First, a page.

CPM oils industry artillery
Calcutta, Jan. 7: Out in the cold since the end of its 34-year rule in Bengal last year, the CPM is all set to launch a counter-offensive in the new year. At the heart of the coming battle is the party’s campaign on industry or the lack of it in Mamata Banerjee’s Bengal.
Other leaders of the party talk of other issues — law and order, farmers’ distress or anarchy on the campus. But Buddhadeb Bhattacharjee, who seems to be at last coming out of the shell into which he retreated after last year’s debacle, is all for using industry as the main weapon in the party’s renewed campaign.
The former chief minister has been out at party rallies in the districts, ending months of staying and sulking inside the party office at Alimuddin Street. He talks of other issues too, but the focus of his attacks on Mamata’s government is its alleged lack of direction on Bengal’s industrialisation.
“The honeymoon is over. A new battle is on the horizon,” says maverick CPM leader Gautam Deb, suggesting that the party’s wait-and-watch policy towards the new government is slowly giving way to one of confrontation. “You’ll hear the new call for action from our million-strong rally at the Brigade Parade Grounds (on February 19).”
Deb argues that the people’s disenchantment with the new government has been happening sooner than the CPM expected. That is why the people are returning to the party rallies coinciding with the district conferences, “although we can no longer offer jobs, contracts or even protection from political persecution”.
Deb has been among the most vocal and visible of the party leaders and was so even during last year’s election campaign. His verbal blasts are often aimed at lifting the morale of the party cadre. The elections proved him to be pathetically out of touch with the ground realities. But he seems to have left all that behind and is back with the bluster that has singled him out among the party leaders.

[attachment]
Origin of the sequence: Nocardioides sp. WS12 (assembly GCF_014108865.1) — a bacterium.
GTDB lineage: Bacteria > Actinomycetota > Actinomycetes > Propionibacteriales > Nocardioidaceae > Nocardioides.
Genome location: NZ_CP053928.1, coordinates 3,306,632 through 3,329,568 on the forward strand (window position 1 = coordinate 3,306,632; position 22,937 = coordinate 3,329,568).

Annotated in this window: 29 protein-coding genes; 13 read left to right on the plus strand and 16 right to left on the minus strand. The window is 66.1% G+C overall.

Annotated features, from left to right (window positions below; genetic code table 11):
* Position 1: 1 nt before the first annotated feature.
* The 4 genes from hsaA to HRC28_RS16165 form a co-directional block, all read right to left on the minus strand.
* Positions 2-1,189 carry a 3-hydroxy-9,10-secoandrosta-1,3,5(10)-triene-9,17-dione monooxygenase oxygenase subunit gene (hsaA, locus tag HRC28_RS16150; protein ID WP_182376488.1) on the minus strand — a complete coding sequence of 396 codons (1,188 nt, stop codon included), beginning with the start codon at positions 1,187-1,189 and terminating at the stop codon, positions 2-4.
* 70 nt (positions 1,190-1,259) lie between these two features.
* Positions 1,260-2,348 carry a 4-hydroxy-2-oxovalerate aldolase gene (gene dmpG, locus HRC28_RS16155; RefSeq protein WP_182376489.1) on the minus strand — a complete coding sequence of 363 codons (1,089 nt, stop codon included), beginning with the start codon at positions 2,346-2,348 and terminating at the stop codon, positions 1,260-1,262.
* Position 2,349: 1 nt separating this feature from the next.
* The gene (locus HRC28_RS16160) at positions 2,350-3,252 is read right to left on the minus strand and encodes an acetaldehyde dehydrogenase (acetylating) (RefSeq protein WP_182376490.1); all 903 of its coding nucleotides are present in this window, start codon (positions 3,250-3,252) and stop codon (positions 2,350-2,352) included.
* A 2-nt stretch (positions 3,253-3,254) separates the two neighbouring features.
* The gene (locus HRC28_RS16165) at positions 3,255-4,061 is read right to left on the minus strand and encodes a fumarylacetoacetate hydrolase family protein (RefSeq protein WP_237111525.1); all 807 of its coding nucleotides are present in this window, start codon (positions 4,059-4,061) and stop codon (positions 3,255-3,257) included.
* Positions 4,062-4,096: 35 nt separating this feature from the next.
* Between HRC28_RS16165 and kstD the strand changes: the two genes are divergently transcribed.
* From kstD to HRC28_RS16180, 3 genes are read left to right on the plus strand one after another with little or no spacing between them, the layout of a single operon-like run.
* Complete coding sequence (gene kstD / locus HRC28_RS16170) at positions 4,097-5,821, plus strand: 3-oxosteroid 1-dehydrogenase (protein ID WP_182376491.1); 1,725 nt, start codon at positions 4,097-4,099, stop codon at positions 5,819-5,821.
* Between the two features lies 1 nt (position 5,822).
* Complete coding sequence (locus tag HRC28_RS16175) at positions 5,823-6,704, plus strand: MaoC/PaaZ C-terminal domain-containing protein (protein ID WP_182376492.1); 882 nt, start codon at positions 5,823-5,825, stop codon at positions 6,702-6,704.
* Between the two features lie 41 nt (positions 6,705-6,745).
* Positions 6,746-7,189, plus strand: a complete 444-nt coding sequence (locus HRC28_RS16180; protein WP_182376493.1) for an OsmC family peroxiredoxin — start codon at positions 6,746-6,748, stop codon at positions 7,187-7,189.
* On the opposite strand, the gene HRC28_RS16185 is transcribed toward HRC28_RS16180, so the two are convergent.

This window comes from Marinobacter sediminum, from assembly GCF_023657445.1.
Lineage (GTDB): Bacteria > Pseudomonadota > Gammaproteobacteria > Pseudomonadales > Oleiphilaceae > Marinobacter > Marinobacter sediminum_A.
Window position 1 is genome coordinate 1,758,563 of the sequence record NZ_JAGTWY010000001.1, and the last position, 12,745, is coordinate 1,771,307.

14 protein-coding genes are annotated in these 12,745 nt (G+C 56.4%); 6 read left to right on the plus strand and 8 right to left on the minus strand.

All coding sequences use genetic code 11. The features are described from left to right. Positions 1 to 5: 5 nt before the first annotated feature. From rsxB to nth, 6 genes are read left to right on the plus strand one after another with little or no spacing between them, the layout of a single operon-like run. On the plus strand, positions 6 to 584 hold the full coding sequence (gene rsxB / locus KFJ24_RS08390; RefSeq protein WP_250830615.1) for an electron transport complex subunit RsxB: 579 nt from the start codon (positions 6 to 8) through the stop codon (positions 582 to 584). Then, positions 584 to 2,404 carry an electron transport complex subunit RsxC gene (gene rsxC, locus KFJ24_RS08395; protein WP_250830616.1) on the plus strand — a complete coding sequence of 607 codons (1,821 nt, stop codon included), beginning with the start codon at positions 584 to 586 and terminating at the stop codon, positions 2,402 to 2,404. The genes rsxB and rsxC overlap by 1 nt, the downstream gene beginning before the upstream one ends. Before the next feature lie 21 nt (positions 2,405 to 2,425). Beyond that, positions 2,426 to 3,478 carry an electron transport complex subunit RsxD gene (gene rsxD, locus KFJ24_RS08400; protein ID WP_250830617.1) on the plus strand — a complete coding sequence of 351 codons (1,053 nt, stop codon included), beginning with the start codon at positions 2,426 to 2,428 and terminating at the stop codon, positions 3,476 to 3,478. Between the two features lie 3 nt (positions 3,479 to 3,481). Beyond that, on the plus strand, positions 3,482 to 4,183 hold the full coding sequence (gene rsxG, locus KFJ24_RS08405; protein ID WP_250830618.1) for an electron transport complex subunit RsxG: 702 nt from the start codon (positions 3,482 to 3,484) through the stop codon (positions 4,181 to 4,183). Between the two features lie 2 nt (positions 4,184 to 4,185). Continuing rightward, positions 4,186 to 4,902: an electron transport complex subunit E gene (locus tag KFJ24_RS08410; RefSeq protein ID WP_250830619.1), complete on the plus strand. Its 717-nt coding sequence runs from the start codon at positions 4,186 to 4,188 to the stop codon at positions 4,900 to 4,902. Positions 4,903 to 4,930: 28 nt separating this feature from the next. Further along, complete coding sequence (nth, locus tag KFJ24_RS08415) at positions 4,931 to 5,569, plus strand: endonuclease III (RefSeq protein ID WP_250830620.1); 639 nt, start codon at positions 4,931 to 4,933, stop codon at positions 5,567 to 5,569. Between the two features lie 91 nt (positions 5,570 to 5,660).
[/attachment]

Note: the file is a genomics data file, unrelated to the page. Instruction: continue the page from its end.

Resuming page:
He has no qualms about admitting “some mistakes” that Bhattacharjee made in his industrialisation campaign. “But he is a good man and will lead our battle again,” Deb says of the former chief minister.
In the party’s reckoning, industrialisation will be the main weapon in the party’s armoury against Mamata for obvious reasons. “It is the only way to create jobs. And this is crucial because the number of educated unemployed in Bengal is among the highest in the country. Unless unemployment is reduced, everything else — social stability, economic progress or even law and order — will be at risk.”
Deb was also among the very few senior CPM leaders who defended Bhattacharjee’s policy of acquisition of land for industry at the height of the Singur-Nandigram crisis for the party.
But isn’t the cry for industry fraught with a risk for the CPM, too? And especially so for Bhattacharjee? After all, it was his industrialisation drive — or its failure — that led to the collapse of the Left Front government in Bengal. “We’ll offer a new package for our campaign for industry. But we still believe it wasn’t the policy as such that was wrong. In fact, it is the most important thing that Bengal needs,” Deb says.
For Bhattacharjee, too, the return to the industry theme is both a political strategy and a personal vindication. The “mistakes” notwithstanding, he sticks to the view that Bengal’s industrialisation remains the most important political and administrative challenge. He may have lost power because of his government’s — and party’s — many mistakes, but that does nothing to alter his belief in industry.
In terms of political strategy, Bhattacharjee and his party see the confusion on the issue of industry as the most vulnerable part of Mamata’s administration. “Not only are there no industries coming, there is also complete uncertainty about future prospects because of the government’s anti-industry land policy,” Deb argues.
It is difficult to say how much of the lost ground the CPM can recover with a new campaign on industry. Some party leaders suggest that the more important political tasks for the party are to hold on to its shrunken rural support base and try to recover some of the lost ground among rural supporters, particularly among the Muslims. How much the cry for industry can reach out to these alienated sections is an open question.
But Bhattacharjee’s focus on industry is based on the argument that all politics is ultimately about the economy and that industry, not agriculture, is the future of the economy.
It is possible, party leaders say, that Mamata will revive political memories of Singur and Nandigram in order to counter the CPM’s new offensive on industry. But that is precisely the campaign that the party hopes to rekindle. There is no hope for Bengal under Mamata, the CPM will tell the people, because she offers no hopes for industry.